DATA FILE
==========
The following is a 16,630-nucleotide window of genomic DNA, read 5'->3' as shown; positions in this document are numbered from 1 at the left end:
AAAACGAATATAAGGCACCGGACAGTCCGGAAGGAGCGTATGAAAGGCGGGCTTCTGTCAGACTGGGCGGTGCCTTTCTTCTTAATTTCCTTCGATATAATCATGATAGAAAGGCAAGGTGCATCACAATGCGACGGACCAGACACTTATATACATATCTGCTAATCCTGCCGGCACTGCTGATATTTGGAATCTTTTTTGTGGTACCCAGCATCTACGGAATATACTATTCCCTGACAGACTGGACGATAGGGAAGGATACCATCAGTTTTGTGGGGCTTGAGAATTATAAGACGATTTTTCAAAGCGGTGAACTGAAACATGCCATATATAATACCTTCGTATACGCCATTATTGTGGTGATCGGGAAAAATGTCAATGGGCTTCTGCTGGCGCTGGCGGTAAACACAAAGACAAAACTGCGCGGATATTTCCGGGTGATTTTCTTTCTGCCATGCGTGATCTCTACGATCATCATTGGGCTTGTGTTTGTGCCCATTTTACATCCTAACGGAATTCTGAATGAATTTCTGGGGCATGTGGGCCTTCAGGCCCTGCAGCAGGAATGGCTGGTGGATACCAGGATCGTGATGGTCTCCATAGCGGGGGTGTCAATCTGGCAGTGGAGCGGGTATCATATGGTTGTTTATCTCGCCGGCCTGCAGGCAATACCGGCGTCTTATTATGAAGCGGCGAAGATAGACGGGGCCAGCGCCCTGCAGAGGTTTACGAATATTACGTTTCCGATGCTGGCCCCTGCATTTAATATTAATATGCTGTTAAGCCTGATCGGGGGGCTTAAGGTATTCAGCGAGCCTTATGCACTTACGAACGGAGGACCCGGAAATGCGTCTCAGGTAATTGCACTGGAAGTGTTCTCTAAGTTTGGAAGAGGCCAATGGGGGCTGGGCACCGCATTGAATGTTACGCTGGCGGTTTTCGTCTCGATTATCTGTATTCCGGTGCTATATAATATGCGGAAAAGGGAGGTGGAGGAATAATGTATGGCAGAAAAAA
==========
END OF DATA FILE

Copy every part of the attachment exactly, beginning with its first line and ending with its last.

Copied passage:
The following is a 16,630-nucleotide window of genomic DNA, read 5'->3' as shown; positions in this document are numbered from 1 at the left end:
AAAACGAATATAAGGCACCGGACAGTCCGGAAGGAGCGTATGAAAGGCGGGCTTCTGTCAGACTGGGCGGTGCCTTTCTTCTTAATTTCCTTCGATATAATCATGATAGAAAGGCAAGGTGCATCACAATGCGACGGACCAGACACTTATATACATATCTGCTAATCCTGCCGGCACTGCTGATATTTGGAATCTTTTTTGTGGTACCCAGCATCTACGGAATATACTATTCCCTGACAGACTGGACGATAGGGAAGGATACCATCAGTTTTGTGGGGCTTGAGAATTATAAGACGATTTTTCAAAGCGGTGAACTGAAACATGCCATATATAATACCTTCGTATACGCCATTATTGTGGTGATCGGGAAAAATGTCAATGGGCTTCTGCTGGCGCTGGCGGTAAACACAAAGACAAAACTGCGCGGATATTTCCGGGTGATTTTCTTTCTGCCATGCGTGATCTCTACGATCATCATTGGGCTTGTGTTTGTGCCCATTTTACATCCTAACGGAATTCTGAATGAATTTCTGGGGCATGTGGGCCTTCAGGCCCTGCAGCAGGAATGGCTGGTGGATACCAGGATCGTGATGGTCTCCATAGCGGGGGTGTCAATCTGGCAGTGGAGCGGGTATCATATGGTTGTTTATCTCGCCGGCCTGCAGGCAATACCGGCGTCTTATTATGAAGCGGCGAAGATAGACGGGGCCAGCGCCCTGCAGAGGTTTACGAATATTACGTTTCCGATGCTGGCCCCTGCATTTAATATTAATATGCTGTTAAGCCTGATCGGGGGGCTTAAGGTATTCAGCGAGCCTTATGCACTTACGAACGGAGGACCCGGAAATGCGTCTCAGGTAATTGCACTGGAAGTGTTCTCTAAGTTTGGAAGAGGCCAATGGGGGCTGGGCACCGCATTGAATGTTACGCTGGCGGTTTTCGTCTCGATTATCTGTATTCCGGTGCTATATAATATGCGGAAAAGGGAGGTGGAGGAATAATGTATGGCAGAAAAAA